Skin leftover pieces of fast food fried chicken. Cut into bite-sized pieces or strips and use in chicken salads or stir-fries.
Make a quick beef barbecue out of a leftover pub burger. Simply saute' the ground meat in a skillet with some good-quality barbecue sauce.
Here are some other ideas to get single cooks to stretch their food dollar and shrink their stomachs. CURRIED FRIED RICE (1 serving)
2 teaspoons vegetable oil
1 egg, beaten
1 tablespoon chopped onion or scallions
1 small clove garlic, minced
1/2 teaspoon curry powder or more to taste
Approximately 1/2 cup leftover Cantonese food that contains meat and vegetables
1/4 cup chopped ham (optional)
3/4 cup leftover Chinese white rice
Soy sauce or sesame oil or leftover packets of Chinese hot mustard or duck sauce
Heat 1 teaspoon oil in a small skillet. When hot, add egg and cook until set. Flip onto other side and cook until done. Remove omelette from pan. Set aside and allow to cool for a few minutes before cutting into 1-inch wide strips.
Add remaining oil to pan. Briefly saute' onion or scallions and garlic until soft, about 3 minutes. Add curry powder and stir until onions and garlic are coated.
Add leftover Chinese food, ham and rice and cook over low heat, stirring, until food is heated through. Return egg strips to pan and stir into rice mixture. Sprinkle with a few drops of soy sauce or sesame oil, if desired, or serve with leftover packets of Chinese hot mustard or duck sauce. COLD MEXICAN BEEF SALAD (2 servings)
Leftover beef, cut into thin strips
8-ounce can kidney beans, drained and rinsed
1/2 cup chopped red bell pepper
1 stalk celery, chopped
2 tablespoons chopped onion
2 tablespoons olive oil
1 tablespoon red wine vinegar
1 small garlic clove, minced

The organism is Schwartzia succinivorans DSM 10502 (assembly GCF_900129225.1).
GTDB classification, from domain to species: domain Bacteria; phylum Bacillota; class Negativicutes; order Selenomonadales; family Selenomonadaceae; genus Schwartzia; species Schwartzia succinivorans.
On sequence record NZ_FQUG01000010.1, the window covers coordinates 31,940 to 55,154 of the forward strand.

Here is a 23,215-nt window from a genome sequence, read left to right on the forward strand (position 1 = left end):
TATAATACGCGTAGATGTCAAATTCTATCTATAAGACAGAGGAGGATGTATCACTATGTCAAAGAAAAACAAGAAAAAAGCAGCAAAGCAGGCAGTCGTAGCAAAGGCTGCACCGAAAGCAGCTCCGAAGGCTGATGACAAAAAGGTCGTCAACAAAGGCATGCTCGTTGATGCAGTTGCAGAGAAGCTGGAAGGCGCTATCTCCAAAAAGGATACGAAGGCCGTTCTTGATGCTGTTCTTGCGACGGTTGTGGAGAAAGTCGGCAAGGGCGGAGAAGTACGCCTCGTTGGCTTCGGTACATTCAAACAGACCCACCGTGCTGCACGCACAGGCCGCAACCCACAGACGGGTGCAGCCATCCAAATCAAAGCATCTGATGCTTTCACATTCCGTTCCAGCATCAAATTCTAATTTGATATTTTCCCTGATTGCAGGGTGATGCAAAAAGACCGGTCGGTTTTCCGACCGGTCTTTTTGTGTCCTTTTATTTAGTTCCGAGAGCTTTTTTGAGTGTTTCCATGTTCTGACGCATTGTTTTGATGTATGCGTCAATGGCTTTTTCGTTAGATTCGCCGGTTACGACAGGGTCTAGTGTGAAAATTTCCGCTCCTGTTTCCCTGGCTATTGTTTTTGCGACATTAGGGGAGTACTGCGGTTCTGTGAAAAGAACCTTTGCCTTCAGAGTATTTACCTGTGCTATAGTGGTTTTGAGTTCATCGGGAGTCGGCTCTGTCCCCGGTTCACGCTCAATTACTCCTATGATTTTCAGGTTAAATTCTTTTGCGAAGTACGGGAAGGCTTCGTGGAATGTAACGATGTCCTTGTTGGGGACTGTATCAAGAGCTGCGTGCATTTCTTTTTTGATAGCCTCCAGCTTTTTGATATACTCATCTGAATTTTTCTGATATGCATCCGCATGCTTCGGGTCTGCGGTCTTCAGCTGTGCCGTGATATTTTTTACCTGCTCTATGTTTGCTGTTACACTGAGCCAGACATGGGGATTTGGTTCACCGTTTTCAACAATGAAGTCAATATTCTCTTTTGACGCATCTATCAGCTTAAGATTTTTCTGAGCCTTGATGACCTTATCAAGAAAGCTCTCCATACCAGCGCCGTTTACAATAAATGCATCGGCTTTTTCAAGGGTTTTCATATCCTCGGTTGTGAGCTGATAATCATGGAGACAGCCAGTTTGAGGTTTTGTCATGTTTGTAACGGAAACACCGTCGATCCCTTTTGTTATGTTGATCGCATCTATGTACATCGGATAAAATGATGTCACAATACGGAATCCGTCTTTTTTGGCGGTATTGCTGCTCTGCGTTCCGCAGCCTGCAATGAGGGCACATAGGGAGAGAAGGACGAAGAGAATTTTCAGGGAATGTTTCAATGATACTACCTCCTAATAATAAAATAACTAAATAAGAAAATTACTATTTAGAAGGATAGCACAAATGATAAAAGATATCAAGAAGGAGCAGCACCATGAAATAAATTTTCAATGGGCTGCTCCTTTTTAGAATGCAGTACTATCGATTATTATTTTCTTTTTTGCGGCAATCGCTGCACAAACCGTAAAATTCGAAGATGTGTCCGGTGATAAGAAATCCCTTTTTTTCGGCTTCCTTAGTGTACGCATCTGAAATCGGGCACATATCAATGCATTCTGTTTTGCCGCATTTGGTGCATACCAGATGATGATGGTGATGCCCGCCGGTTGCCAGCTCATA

1/4 teaspoon chili powder
1/4 teaspoon cumin
Freshly ground black pepper and salt to taste
Combine beef, kidney beans, pepper, celery and onion in a bowl. In a separate bowl, mix together oil, vinegar, garlic and spices. Toss with beef mixture and refrigerate at least 1 hour. SPAGHETTI FRITTATA (1 serving)
2 teaspoons olive oil
Leftover spaghetti, vermicelli or linguine (seasoned or sauced is okay)
1 egg, beaten
1/4 cup grated parmesan, romano or gruye re cheese
1/4 teaspoon dried basil
Red pepper flakes to taste
Leftover italian bread or rolls for serving (optional, if you have the nerve)
Heat olive oil in a small skillet. When hot, add leftover noodles and spread them so that they cover the bottom of the pan. Cook for about 5 or 6 minutes or until golden on the bottom.
Combine egg with remaining ingredients (except the bread) and pour over the pasta. Lower the heat and cook until egg has almost set. Flip onto other side and cook until done, about 2 minutes. Turn out onto plate. Serve with leftover italian bread painted with a mixture of minced garlic and olive oil and baked for 10 minutes at 425 degrees. CAKE THE SECOND TIME AROUND (1 serving)
Leftover chocolate or white cake (stale is okay)
Liqueur such as brandy, amaretto or frangelico
Place cake in a small bowl. Pour liqueur over it. Allow to soak for a few minutes, until cake absorbs liqueur. Serve topped with chopped pears and walnuts.